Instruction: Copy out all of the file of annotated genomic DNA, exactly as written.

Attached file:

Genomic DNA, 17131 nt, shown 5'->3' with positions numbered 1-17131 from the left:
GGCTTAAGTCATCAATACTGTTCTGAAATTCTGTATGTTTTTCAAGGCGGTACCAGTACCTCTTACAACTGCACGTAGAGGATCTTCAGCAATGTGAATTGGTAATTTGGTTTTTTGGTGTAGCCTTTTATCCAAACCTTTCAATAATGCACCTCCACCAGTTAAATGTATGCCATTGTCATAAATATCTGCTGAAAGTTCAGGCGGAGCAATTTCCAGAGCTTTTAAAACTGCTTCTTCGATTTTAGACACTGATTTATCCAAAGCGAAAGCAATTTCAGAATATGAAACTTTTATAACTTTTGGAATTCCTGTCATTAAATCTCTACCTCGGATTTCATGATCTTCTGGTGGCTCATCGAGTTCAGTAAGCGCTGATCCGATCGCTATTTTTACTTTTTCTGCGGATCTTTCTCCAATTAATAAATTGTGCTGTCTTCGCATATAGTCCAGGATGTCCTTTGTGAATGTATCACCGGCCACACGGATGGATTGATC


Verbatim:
Genomic DNA, 17131 nt, shown 5'->3' with positions numbered 1-17131 from the left:
GGCTTAAGTCATCAATACTGTTCTGAAATTCTGTATGTTTTTCAAGGCGGTACCAGTACCTCTTACAACTGCACGTAGAGGATCTTCAGCAATGTGAATTGGTAATTTGGTTTTTTGGTGTAGCCTTTTATCCAAACCTTTCAATAATGCACCTCCACCAGTTAAATGTATGCCATTGTCATAAATATCTGCTGAAAGTTCAGGCGGAGCAATTTCCAGAGCTTTTAAAACTGCTTCTTCGATTTTAGACACTGATTTATCCAAAGCGAAAGCAATTTCAGAATATGAAACTTTTATAACTTTTGGAATTCCTGTCATTAAATCTCTACCTCGGATTTCATGATCTTCTGGTGGCTCATCGAGTTCAGTAAGCGCTGATCCGATCGCTATTTTTACTTTTTCTGCGGATCTTTCTCCAATTAATAAATTGTGCTGTCTTCGCATATAGTCCAGGATGTCCTTTGTGAATGTATCACCGGCCACACGGATGGATTGATC